We love the Friars’ point guard, and admire him for driving his squad to a 17-3 record despite being the primary target on the scouting report each and every night.

The Providence athletic communications staff believes in the 6-4 junior also, and is promoting their potential Player of the Year with a “Get it Dunn campaign” featured prominently on the university’s athletics website.

"He's about as impressive of a point guard as I've seen in a long, long time,” Dayton coach Archie Miller said earlier this season. “The last guy I think I've seen on film that startles you at that position was (current Charlotte Hornets point guard) Kemba Walker. He's so dominating in the game on both ends of the floor. The ball hits people's hands on time like I've never seen it before.”

Dunn continues to lead the nation in assist rate, helping on 47.1 percent of the Friars’ baskets. He dropped 14 assists and nailed a clutch 3-pointer as Providence stunned Villanova on Sunday.

Ben Simmons, LSU (19.6 ppg, 12.6 rpg, 5.1 apg)

There’s a tendency to take Simmons’ size, skill and IQ for granted at times, perhaps because the Tigers have sputtered to a 12-7 record this season. Or maybe it’s because expectations around him hover at an unrealistic level. Then, Simmons drains a 15-foot jumper, sinks a nifty reverse layup, grabs a defensive rebound to start the fastbreak and delivers a pinpoint pass over the span of three minutes as he did midway through the first half of LSU’s two-point win over Alabama on Saturday. And it’s easy to remember why folks make such a fuss about a 6-10 forward.  

And, although he’s 22 hours in an airplane away, Simmons hasn’t forgotten his friends at home either:

Yogi Ferrell, Indiana (17.1 ppg, 6.1 apg, 4.3 rpg)

On the season, Ferrell is shooting 44.7 percent on 3-pointers and 50.0 percent on 2-pointers, both of which are career highs.

In Big 10 action, his long-range touch has been hotter still (20 of 39) and he’s been a sure and steady ballhandler, assisting on one-third of the Hoosiers' buckets for the second most efficient offense in conference action (1.16 points / possession).

Ferrell played all but 17 minutes in the last three games as Indiana stretched its winning streak to 12. He dished out 22 assists in that span and committed five turnovers.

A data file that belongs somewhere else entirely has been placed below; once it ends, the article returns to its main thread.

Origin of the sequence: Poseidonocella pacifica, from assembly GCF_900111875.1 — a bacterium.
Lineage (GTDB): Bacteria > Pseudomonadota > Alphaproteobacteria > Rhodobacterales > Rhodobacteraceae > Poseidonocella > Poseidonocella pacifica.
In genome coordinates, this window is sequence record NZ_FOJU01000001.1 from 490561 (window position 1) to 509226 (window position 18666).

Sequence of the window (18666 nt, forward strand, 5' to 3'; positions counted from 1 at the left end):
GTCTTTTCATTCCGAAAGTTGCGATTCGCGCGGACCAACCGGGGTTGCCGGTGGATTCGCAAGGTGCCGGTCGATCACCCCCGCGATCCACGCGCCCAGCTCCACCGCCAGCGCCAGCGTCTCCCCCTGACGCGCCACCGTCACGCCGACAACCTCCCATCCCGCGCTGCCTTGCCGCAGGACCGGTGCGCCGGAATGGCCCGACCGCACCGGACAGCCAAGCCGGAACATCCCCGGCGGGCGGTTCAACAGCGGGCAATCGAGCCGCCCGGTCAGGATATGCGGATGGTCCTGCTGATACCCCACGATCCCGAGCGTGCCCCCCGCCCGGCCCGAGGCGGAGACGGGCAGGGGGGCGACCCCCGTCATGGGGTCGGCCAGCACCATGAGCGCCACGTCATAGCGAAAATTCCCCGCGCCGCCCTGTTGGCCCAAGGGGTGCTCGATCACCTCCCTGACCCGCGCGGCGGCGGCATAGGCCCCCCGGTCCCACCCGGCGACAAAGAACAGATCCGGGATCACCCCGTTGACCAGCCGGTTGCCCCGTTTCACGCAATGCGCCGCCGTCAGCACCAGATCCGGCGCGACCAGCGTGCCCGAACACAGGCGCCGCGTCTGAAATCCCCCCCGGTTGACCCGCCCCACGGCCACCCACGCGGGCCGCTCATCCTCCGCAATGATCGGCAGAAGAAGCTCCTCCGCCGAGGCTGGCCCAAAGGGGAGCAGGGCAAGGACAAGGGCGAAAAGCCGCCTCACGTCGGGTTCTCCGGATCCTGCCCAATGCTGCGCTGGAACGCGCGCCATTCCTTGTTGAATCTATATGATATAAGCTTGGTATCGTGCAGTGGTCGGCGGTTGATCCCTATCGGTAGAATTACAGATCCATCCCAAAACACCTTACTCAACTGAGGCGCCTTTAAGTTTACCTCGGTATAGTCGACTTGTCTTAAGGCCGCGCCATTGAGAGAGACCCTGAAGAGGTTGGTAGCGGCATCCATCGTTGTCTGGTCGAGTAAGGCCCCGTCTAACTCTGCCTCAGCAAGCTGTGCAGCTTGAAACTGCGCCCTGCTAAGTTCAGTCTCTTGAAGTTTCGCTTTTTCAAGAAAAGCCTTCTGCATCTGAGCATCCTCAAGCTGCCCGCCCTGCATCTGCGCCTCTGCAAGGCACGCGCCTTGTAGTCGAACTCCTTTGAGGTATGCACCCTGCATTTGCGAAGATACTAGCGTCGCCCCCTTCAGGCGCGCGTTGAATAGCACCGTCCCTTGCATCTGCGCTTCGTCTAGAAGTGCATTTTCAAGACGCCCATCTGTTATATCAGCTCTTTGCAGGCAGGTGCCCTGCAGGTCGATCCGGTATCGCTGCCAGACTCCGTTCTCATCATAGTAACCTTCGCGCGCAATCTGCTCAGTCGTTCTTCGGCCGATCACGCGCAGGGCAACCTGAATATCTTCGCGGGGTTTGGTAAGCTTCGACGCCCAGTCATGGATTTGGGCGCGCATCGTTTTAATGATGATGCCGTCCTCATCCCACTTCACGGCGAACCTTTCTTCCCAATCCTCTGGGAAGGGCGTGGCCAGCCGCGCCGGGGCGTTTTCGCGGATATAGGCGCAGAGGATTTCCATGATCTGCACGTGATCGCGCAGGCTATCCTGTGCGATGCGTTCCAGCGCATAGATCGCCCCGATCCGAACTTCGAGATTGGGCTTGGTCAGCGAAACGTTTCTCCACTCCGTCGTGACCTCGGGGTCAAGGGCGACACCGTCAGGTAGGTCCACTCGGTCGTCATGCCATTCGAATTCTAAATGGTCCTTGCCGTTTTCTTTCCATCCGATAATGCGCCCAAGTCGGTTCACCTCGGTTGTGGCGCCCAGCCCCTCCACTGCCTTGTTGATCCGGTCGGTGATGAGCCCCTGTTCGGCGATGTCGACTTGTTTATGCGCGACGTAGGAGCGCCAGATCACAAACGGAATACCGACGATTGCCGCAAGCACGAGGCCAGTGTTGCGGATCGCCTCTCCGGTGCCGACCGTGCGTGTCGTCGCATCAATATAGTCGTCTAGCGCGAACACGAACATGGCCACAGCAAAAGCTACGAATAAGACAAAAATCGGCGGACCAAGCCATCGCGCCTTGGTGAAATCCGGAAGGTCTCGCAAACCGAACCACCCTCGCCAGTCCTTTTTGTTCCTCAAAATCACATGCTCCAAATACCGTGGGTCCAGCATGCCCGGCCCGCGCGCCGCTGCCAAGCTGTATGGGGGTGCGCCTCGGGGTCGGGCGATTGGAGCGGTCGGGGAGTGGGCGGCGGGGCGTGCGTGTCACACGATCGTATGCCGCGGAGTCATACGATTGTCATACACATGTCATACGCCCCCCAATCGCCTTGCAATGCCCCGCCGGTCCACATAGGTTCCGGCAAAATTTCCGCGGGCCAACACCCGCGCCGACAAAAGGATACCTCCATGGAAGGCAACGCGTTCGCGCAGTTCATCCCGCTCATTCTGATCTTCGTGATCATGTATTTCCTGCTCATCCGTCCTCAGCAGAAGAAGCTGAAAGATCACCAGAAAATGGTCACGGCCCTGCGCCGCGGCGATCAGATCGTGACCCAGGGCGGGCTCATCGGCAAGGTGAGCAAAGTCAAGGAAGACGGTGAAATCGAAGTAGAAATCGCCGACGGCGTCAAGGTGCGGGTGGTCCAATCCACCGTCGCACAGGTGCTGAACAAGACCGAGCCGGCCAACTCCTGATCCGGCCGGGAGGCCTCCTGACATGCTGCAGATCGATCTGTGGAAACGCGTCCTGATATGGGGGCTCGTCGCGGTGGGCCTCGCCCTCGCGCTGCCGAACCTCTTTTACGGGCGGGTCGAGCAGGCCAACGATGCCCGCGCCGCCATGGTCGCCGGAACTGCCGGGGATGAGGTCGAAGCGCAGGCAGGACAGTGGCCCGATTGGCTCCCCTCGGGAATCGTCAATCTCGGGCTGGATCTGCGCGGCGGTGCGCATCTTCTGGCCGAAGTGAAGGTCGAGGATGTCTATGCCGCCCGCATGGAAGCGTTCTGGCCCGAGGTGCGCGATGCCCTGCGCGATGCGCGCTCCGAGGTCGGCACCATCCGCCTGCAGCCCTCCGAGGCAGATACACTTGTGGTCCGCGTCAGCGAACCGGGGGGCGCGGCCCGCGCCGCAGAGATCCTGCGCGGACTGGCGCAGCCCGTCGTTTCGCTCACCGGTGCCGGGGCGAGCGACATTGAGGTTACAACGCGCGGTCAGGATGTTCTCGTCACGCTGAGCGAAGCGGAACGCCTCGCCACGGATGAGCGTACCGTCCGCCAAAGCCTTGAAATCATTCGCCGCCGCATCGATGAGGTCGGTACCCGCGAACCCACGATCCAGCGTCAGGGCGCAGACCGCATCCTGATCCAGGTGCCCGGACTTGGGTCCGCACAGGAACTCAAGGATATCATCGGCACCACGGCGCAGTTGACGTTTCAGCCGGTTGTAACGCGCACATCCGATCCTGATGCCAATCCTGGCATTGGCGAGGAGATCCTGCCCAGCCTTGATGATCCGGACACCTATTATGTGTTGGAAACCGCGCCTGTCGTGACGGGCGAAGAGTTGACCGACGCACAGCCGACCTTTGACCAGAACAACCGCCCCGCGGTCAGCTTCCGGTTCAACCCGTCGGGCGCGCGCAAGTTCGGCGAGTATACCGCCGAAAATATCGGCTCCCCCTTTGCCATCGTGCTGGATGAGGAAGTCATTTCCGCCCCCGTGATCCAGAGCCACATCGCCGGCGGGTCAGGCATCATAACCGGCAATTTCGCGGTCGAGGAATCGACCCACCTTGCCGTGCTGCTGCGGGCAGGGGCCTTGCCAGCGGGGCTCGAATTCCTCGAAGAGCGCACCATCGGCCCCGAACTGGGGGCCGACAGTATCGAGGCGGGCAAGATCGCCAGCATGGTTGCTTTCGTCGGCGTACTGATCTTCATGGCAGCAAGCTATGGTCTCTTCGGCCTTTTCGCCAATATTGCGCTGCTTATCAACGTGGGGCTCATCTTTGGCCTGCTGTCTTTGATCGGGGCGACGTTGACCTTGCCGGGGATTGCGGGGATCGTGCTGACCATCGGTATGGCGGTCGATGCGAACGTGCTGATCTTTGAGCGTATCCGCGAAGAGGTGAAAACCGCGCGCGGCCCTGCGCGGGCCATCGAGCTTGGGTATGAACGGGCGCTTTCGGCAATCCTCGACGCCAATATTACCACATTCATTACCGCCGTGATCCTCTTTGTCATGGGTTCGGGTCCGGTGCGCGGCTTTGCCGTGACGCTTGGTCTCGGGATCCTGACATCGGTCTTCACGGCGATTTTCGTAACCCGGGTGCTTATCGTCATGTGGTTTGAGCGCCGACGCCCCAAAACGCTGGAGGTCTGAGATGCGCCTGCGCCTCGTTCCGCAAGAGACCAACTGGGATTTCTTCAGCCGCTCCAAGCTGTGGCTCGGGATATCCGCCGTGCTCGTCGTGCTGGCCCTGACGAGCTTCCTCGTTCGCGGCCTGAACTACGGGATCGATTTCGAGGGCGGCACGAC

Grayson Allen, Duke (20.5 ppg, 4.8 rpg, 3.8 apg)

The Blue Devils’ 6-5, 200 pound wing also understands the keys to efficient scoring. Almost unstoppable driving to his dominant right hand or in the open court, 76 percent of Allen’s shot attempts occur at the rim or beyond-the-arc, per

He finishes 67 percent of those shots at the rim, and buries 40 percent from deep, a lethal combination that forces defenders to decide whether to pressure tight on the perimeter or sag off and clog driving lanes.

Despite its recent struggles, Duke remains second in the nation in adjusted offensive efficiency (122.1) and Allen leads the nation in offensive rating (131.6) among players who use at least 24 percent of their team’s possessions.

Jakob Poeltl, Utah (16.9 ppg, 9.0 rpg. 63.7 FG pct.)

The silky 7-footer had a monster week as the Utes hit the road and swept the two Pac-12 schools in Washington to remain a contender in a jumbled regular season race. Poeltl was 15 of 25 from the field and 13 of 16 from the line in the two victories, hauled down 15 rebounds and handed out nine assists.

He’s drawing 7.2 fouls per 40 minutes in Pac-12 play, and making opponents pay by sinking 77.6 percent - an incredible improvement over his 35.9 percent Pac 12 free throw shooting last season.

At this rate, Poeltl is on the fast track to becoming the third most famous Austrian, trailing only Arnold Schwarzenegger and Wolfgang Mozart.

The next nine: Malcolm Brogdon, Virginia; Perry Ellis, Kansas; Jack Gibbs, Davidson; Josh Hart, Villanova; Brice Johnson, North Carolina; Demetrius Jackson, Notre Dame; Gary Payton, Oregon State; Kevin Punter, Tennessee; Kyle Wiltjer, Gonzaga;